Geographical classification of weathered crude oil samples with unsupervised self-organizing maps and a consensus criterion

Research output: Contribution to journalArticlepeer-review

12 Citations (Scopus)


Weathering processes considerably change the chemical composition of crude oils spilled on the environment. The impact of this effect on the classification capabilities of Kohonen neural networks (self-organizing maps, SOM) trained to predict the geographical origin of crude oils, was studied. A set of 38 worldwide crude oils from six distinct geographical regions was considered and each product was weathered to build a database of 263 samples. Gas Chromatography-Mass Spectrometry was used to monitor weathering and to determine a suite of 22 ratios of PAHs (polycyclic aromatic hydrocarbons) and alkanes. which are currently considered resilient to weathering. Three different experiments were performed with SOMs to study the effect of oil weathering and analytical conditions on the final results: a) weathered and un-weathered samples were randomly distributed in the training and validation sets, b) the training set included only unweathered samples while the validation set consisted of all the weathered samples, and c) the operational conditions (instruments/technicians) were different for the samples of the training and validation sets. After training the different SOMs, the percentage of correct classifications was in the 83.8%-95.7% range for the validation sets. A consensus SOM associated to a confidence level is proposed in which the decision is taken based on the number of votes of the winning class. The lowest success on the classification of the most weathered samples was expected and can be explained easily by the important changes on the chromatographic profiles due to the disappearance of the lightest alkanes and the relative enrichment on the more substituted PAHs. Most incorrect classifications occurred because the samples activated neurons at the close neighbourhood of the regions where they should belong to. The 'consensus' approach improved the capability to predict unknown samples. Results were compared to those from discriminant partial least squares and a variable selection step before the development of the SOMs was investigated. (C) 2010 Elsevier B.V. All rights reserved.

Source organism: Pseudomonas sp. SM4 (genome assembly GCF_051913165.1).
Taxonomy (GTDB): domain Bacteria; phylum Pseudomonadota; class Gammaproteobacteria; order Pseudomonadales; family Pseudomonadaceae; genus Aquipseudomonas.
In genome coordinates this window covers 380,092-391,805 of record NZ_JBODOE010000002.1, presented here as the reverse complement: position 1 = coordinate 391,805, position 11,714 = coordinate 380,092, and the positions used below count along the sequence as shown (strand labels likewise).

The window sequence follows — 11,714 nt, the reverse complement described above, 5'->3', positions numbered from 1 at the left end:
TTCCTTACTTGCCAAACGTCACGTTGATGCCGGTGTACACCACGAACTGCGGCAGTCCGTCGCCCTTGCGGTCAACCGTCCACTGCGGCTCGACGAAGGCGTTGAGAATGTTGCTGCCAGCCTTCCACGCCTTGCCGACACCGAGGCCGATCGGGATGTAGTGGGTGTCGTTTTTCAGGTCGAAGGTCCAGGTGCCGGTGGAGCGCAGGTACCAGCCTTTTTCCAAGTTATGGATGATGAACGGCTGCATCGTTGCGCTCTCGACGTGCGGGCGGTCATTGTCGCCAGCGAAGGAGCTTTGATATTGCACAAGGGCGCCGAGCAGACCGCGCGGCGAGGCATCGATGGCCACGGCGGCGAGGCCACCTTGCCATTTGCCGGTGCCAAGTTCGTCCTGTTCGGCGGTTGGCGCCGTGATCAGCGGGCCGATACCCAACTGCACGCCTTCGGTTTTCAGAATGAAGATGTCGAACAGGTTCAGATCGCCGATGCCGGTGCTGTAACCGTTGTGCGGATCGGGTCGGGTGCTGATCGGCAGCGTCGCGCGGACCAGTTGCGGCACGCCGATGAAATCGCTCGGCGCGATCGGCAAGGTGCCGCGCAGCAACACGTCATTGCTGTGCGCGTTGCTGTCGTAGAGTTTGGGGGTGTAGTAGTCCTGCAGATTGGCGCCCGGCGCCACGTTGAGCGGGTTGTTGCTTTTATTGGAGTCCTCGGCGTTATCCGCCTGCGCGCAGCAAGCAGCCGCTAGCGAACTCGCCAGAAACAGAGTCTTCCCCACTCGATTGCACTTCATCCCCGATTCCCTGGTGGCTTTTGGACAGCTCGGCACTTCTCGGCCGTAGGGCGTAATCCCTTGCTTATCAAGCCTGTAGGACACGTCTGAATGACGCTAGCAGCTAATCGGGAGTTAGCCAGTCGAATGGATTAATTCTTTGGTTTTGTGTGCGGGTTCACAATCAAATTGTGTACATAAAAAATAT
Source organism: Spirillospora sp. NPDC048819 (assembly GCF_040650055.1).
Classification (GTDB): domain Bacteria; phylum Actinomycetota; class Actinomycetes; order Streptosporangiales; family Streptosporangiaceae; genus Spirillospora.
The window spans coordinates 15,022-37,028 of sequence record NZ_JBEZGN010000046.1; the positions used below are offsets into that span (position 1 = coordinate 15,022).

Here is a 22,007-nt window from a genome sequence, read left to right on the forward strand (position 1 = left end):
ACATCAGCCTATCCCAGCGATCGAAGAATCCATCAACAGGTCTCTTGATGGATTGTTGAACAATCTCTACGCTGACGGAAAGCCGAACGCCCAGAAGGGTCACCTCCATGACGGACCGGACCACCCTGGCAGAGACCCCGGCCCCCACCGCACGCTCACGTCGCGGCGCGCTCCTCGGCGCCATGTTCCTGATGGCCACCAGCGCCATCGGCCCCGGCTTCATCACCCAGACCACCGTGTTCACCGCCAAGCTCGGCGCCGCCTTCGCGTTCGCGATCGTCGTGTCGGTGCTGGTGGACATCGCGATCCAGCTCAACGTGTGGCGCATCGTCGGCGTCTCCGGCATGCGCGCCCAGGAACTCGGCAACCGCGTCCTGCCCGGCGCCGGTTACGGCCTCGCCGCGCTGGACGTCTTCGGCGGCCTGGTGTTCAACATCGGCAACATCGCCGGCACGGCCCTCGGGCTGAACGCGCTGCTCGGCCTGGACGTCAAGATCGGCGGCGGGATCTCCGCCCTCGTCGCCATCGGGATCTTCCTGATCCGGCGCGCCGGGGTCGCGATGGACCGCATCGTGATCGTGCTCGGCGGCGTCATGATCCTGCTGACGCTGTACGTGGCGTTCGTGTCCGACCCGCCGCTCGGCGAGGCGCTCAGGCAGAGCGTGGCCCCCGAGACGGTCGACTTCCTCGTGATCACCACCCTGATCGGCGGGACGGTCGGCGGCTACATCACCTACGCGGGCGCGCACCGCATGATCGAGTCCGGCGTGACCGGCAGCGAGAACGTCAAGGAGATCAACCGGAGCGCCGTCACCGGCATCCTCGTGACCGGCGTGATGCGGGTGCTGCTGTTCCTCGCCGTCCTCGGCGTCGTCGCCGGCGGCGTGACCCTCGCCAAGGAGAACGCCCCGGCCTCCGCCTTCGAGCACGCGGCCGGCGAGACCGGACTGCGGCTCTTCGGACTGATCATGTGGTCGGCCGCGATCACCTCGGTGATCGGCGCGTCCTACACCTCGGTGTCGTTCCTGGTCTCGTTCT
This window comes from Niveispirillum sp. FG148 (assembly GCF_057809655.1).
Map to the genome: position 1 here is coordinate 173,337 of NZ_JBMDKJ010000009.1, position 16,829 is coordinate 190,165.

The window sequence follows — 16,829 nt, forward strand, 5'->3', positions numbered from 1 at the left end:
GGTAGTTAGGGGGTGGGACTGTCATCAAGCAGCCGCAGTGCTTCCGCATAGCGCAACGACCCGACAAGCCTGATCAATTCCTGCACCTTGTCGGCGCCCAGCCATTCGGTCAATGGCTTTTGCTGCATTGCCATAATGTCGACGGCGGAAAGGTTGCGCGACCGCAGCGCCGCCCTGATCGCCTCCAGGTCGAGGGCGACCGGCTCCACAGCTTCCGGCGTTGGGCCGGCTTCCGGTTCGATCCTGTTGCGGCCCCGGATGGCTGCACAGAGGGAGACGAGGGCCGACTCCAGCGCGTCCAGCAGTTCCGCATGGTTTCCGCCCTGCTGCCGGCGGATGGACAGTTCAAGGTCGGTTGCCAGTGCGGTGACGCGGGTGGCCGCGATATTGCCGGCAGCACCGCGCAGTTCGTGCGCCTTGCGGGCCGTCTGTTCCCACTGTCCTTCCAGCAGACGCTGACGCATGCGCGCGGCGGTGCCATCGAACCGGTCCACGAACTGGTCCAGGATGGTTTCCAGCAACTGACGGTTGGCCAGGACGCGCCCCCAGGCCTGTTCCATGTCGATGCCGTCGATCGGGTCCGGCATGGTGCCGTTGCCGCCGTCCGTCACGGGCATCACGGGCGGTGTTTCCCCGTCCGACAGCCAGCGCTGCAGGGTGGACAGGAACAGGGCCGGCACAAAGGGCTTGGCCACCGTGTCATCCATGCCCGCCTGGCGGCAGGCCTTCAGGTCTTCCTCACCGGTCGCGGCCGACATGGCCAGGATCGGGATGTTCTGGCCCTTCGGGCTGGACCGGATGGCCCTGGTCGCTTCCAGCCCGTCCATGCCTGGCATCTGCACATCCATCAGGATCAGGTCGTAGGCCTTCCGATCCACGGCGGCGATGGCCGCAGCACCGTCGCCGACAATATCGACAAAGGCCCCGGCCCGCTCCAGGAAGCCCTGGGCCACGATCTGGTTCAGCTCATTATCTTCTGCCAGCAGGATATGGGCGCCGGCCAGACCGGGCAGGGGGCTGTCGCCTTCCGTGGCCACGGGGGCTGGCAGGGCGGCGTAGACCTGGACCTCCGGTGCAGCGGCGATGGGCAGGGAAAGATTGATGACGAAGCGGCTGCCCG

Original languageUnknown
Pages (from-to)43-55
JournalChemometrics And Intelligent Laboratory Systems
Issue number1
Publication statusPublished - 1 Jan 2010

Cite this